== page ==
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ChefTalk.com › Articles › The History of Sangría 1800s - Present

The History of Sangría 1800s - Present


Sangría & Flamenco in Andalusia ...


From its humble Andalusian roots during the 1800s, this wine - party festive punch was first introduced outside of Spain, at the Spanish Pavilion at The World´s Fair in 1964 in Flushing, Queens in the city of New York.


This 4 seasonal festive and bar wine punch is made from the following ingredients and each family and each tavern or restaurant has their own recipe:


Dry un-oaked or Crianza Red wine ( La Rioja, Castilla La Mancha, Andalusia and Valencia bottled red wines ) 

Freshly chopped Fruit: apple. berries. peaches. grapes. pineapple. oranges. lemon.


Orange Juice ( fresh squeezed )

Sweetened Club Soda called " Casera " or Regular Club Soda ( young people substitute 7- Up or similar) 

Cassis or another Fruit Brandy

Sparkling Wine, Lambrusco or Cava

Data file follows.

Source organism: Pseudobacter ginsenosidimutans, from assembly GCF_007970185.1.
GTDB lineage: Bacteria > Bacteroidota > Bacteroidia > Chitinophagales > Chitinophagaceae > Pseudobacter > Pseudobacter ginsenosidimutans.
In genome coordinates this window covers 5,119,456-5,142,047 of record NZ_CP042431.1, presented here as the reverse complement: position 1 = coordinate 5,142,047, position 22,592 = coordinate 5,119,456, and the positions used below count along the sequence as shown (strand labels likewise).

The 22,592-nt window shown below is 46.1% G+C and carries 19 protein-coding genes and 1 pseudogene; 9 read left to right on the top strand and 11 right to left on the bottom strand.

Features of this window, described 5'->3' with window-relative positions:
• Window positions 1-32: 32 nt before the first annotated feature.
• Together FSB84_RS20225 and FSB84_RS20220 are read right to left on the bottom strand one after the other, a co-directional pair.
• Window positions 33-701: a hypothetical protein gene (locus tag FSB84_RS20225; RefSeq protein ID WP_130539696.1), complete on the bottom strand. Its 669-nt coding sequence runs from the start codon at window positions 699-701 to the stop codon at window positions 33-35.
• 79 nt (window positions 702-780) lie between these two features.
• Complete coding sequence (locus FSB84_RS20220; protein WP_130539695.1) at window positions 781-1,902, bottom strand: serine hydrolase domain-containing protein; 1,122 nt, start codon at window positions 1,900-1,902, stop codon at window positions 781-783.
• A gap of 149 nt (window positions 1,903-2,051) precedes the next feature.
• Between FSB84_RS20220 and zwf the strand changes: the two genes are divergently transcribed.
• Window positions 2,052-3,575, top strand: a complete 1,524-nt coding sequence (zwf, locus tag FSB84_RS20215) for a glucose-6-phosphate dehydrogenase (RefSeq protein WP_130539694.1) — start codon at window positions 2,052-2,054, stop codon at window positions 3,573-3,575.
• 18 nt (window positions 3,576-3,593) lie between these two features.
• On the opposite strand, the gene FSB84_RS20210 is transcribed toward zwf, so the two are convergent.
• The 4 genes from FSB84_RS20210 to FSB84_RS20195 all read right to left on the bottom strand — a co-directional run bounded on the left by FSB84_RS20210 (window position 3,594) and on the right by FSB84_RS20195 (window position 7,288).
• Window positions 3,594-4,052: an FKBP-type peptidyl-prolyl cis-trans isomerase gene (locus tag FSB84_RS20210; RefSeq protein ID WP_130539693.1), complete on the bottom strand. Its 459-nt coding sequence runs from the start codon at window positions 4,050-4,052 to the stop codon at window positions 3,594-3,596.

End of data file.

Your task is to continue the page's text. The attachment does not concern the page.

Furthermore, this popular Andalusian festive wine punch is like Flamenco, colorful, popular and is drunk at family get togethers and parties predominately during the warmer months. It is very common to see Andalusians drinking Sangría at family Barbecues, entertaining friends in groups or while lunching on Paella. There are 44.500.000 people living in Spain, and the majority drink a home made family recipe of Sangría during such events. What is even more interesting, is that the spread of this festive punch to countries which do share the same native language.


Some traditional recipes from the 1800s contain cinammon, clove, nutmeg, honey and ginger. Other Sangrías, are made from White Wines or Cava.


Sangría is the most popular mixed party wine drink in the country both in Andalusia and in other cities and Puerto Rico, The Dominican Republic, Tobago, Trinidad, Argentina and Mexico.


The key reason is that good wine even on the Iberian Peninsula can be expensive and the Andalusians are party people, thus, sangría can be made from a non-fermented in oak barrel red wine at a lower price.


The legend lives on. Olé.  Sangría is like Flamenco ... A beverage that is enjoyed worldwide.


Comments (1)

wonderful article, I'm savoring the taste as I read your words but...no recipe?
ChefTalk.com › Articles › The History of Sangría 1800s - Present